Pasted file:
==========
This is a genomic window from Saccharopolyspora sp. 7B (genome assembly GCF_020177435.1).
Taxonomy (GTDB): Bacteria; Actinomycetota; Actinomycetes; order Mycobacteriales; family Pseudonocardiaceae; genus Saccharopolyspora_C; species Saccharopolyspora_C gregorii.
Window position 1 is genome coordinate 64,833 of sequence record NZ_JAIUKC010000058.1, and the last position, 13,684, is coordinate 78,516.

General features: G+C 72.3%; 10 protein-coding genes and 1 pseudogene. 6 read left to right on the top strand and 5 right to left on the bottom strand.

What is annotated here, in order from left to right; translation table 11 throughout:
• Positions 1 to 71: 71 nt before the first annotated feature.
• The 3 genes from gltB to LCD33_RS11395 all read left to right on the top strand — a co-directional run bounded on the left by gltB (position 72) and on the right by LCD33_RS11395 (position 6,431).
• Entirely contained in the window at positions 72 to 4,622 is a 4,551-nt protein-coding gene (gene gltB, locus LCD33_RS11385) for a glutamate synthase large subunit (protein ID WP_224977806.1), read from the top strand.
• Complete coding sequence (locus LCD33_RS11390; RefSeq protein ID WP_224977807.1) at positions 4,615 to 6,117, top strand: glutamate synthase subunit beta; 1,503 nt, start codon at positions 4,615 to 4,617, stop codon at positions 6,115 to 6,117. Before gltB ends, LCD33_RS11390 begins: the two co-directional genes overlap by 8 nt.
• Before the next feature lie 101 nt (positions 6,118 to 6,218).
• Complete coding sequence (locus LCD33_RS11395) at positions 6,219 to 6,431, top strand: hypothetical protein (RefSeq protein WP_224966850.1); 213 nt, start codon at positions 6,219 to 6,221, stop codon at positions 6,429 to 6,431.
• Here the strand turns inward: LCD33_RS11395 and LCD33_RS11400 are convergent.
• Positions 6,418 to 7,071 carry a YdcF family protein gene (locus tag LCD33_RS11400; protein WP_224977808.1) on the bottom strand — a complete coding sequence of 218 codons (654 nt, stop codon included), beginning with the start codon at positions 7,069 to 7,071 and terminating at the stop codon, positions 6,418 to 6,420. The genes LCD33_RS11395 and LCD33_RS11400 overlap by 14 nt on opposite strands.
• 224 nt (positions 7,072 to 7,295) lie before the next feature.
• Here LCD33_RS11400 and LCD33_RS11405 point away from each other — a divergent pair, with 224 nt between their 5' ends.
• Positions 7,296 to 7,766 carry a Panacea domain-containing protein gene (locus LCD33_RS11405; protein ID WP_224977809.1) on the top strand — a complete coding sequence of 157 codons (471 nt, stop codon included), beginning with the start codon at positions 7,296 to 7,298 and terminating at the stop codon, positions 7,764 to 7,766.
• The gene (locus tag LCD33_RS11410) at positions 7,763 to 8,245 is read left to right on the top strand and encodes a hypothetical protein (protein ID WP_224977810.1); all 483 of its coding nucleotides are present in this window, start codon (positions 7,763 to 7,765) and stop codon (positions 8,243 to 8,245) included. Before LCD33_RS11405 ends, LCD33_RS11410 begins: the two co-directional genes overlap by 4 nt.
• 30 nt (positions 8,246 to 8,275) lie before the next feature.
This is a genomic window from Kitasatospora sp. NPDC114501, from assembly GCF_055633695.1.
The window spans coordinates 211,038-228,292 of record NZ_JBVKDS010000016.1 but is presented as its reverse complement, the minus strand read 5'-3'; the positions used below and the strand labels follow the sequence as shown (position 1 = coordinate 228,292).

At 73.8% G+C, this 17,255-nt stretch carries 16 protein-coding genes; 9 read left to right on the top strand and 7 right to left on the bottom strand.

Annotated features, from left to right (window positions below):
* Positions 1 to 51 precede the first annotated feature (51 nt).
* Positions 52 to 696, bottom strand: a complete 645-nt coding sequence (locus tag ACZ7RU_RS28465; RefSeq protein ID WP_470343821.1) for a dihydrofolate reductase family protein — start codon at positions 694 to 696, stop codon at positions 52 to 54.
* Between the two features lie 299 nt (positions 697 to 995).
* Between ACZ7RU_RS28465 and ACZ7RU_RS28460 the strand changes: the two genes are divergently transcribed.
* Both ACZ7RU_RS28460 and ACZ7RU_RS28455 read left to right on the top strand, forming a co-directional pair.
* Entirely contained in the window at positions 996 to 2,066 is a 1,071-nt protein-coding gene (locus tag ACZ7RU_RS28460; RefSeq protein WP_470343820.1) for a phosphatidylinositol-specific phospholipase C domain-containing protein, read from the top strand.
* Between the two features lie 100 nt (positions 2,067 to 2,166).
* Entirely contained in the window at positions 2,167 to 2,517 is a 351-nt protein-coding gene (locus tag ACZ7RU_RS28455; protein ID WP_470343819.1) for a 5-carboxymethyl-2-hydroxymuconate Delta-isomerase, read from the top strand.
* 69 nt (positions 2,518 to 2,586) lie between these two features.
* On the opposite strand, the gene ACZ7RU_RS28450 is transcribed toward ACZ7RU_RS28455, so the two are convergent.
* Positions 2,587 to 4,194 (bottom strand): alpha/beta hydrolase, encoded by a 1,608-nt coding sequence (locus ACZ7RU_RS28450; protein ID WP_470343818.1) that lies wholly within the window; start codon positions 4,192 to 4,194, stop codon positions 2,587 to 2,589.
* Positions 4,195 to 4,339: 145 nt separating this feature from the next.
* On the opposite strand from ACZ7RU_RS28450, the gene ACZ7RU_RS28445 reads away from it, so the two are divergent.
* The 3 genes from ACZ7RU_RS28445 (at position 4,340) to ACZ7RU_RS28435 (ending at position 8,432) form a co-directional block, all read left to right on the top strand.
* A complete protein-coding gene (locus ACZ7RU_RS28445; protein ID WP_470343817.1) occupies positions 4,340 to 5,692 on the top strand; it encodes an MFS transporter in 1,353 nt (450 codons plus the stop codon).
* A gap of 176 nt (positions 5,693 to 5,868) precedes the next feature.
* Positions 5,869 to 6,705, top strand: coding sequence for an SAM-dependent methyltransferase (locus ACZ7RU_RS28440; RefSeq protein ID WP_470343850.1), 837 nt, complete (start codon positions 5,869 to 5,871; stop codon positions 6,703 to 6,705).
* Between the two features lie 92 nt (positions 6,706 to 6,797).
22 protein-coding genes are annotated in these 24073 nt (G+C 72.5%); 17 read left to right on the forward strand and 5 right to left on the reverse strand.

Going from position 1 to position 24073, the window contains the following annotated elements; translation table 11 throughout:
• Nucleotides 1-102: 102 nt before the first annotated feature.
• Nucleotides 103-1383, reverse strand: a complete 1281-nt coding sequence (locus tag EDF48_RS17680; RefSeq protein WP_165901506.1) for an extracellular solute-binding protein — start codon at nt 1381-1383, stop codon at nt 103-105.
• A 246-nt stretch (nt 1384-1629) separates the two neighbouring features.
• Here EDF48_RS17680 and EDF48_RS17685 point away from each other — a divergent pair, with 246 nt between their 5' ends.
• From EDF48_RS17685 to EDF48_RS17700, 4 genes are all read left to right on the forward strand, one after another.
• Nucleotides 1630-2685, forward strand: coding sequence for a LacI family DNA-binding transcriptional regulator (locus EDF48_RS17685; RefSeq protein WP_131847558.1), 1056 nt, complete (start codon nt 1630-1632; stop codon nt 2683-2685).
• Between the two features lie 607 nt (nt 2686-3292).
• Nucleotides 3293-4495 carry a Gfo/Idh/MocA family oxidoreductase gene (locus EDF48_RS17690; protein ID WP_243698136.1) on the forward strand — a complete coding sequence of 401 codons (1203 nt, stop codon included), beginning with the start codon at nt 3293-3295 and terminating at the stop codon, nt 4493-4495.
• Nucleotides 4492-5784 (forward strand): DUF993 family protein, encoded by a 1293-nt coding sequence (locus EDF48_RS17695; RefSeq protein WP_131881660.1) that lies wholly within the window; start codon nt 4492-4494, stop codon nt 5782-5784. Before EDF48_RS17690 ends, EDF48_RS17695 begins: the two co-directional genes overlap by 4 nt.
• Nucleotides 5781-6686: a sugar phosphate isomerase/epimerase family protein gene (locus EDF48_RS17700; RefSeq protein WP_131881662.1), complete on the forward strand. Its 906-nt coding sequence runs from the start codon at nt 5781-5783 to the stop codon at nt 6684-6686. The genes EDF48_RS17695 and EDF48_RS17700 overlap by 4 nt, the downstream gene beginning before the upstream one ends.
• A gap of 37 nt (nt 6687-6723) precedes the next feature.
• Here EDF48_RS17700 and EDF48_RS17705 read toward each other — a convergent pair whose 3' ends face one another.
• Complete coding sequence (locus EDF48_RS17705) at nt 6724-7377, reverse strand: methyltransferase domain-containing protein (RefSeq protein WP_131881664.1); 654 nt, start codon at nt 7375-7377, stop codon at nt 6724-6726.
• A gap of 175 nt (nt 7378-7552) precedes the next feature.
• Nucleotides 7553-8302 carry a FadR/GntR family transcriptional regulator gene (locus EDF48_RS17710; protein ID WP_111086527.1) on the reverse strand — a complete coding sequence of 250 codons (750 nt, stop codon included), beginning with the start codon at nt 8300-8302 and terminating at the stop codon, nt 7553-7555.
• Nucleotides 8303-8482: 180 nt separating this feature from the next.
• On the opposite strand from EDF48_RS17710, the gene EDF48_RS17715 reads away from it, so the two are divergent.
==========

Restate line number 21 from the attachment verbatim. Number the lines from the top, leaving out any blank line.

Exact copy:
At 73.8% G+C, this 17,255-nt stretch carries 16 protein-coding genes; 9 read left to right on the top strand and 7 right to left on the bottom strand.